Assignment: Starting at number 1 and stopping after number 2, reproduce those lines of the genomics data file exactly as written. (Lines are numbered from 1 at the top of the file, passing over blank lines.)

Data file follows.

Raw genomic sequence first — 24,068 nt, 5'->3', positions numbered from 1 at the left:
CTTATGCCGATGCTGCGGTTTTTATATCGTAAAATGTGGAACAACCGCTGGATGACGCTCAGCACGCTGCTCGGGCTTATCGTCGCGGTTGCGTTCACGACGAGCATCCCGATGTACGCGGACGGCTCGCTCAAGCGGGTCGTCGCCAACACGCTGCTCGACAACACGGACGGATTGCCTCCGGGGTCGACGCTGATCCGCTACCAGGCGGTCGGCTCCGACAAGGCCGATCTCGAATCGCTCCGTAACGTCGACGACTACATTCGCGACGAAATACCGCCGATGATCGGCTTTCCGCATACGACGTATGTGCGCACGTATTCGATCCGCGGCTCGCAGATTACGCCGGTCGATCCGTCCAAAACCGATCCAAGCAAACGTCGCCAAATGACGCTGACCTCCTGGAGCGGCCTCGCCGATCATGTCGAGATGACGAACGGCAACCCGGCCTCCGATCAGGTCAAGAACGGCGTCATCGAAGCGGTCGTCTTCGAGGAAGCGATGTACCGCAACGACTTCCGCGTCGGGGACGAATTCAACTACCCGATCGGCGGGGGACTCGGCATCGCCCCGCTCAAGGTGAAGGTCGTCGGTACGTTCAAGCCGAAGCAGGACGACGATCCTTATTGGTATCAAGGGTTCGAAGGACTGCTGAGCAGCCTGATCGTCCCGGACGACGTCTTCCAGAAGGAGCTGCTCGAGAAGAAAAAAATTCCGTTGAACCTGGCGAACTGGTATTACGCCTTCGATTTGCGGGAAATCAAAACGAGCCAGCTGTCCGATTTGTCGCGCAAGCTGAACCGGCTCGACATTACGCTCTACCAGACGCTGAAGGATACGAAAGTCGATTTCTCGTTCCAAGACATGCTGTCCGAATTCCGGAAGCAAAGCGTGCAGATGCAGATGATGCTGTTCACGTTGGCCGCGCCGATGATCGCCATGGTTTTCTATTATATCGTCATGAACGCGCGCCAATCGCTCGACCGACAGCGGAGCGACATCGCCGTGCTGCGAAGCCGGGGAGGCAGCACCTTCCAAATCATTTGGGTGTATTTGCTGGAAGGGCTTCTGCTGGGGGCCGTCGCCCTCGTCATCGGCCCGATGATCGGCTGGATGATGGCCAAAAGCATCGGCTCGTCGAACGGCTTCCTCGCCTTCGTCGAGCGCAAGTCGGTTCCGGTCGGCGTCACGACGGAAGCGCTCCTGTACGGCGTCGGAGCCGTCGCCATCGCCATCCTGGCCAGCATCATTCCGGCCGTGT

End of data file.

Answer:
Raw genomic sequence first — 24,068 nt, 5'->3', positions numbered from 1 at the left:
CTTATGCCGATGCTGCGGTTTTTATATCGTAAAATGTGGAACAACCGCTGGATGACGCTCAGCACGCTGCTCGGGCTTATCGTCGCGGTTGCGTTCACGACGAGCATCCCGATGTACGCGGACGGCTCGCTCAAGCGGGTCGTCGCCAACACGCTGCTCGACAACACGGACGGATTGCCTCCGGGGTCGACGCTGATCCGCTACCAGGCGGTCGGCTCCGACAAGGCCGATCTCGAATCGCTCCGTAACGTCGACGACTACATTCGCGACGAAATACCGCCGATGATCGGCTTTCCGCATACGACGTATGTGCGCACGTATTCGATCCGCGGCTCGCAGATTACGCCGGTCGATCCGTCCAAAACCGATCCAAGCAAACGTCGCCAAATGACGCTGACCTCCTGGAGCGGCCTCGCCGATCATGTCGAGATGACGAACGGCAACCCGGCCTCCGATCAGGTCAAGAACGGCGTCATCGAAGCGGTCGTCTTCGAGGAAGCGATGTACCGCAACGACTTCCGCGTCGGGGACGAATTCAACTACCCGATCGGCGGGGGACTCGGCATCGCCCCGCTCAAGGTGAAGGTCGTCGGTACGTTCAAGCCGAAGCAGGACGACGATCCTTATTGGTATCAAGGGTTCGAAGGACTGCTGAGCAGCCTGATCGTCCCGGACGACGTCTTCCAGAAGGAGCTGCTCGAGAAGAAAAAAATTCCGTTGAACCTGGCGAACTGGTATTACGCCTTCGATTTGCGGGAAATCAAAACGAGCCAGCTGTCCGATTTGTCGCGCAAGCTGAACCGGCTCGACATTACGCTCTACCAGACGCTGAAGGATACGAAAGTCGATTTCTCGTTCCAAGACATGCTGTCCGAATTCCGGAAGCAAAGCGTGCAGATGCAGATGATGCTGTTCACGTTGGCCGCGCCGATGATCGCCATGGTTTTCTATTATATCGTCATGAACGCGCGCCAATCGCTCGACCGACAGCGGAGCGACATCGCCGTGCTGCGAAGCCGGGGAGGCAGCACCTTCCAAATCATTTGGGTGTATTTGCTGGAAGGGCTTCTGCTGGGGGCCGTCGCCCTCGTCATCGGCCCGATGATCGGCTGGATGATGGCCAAAAGCATCGGCTCGTCGAACGGCTTCCTCGCCTTCGTCGAGCGCAAGTCGGTTCCGGTCGGCGTCACGACGGAAGCGCTCCTGTACGGCGTCGGAGCCGTCGCCATCGCCATCCTGGCCAGCATCATTCCGGCCGTGT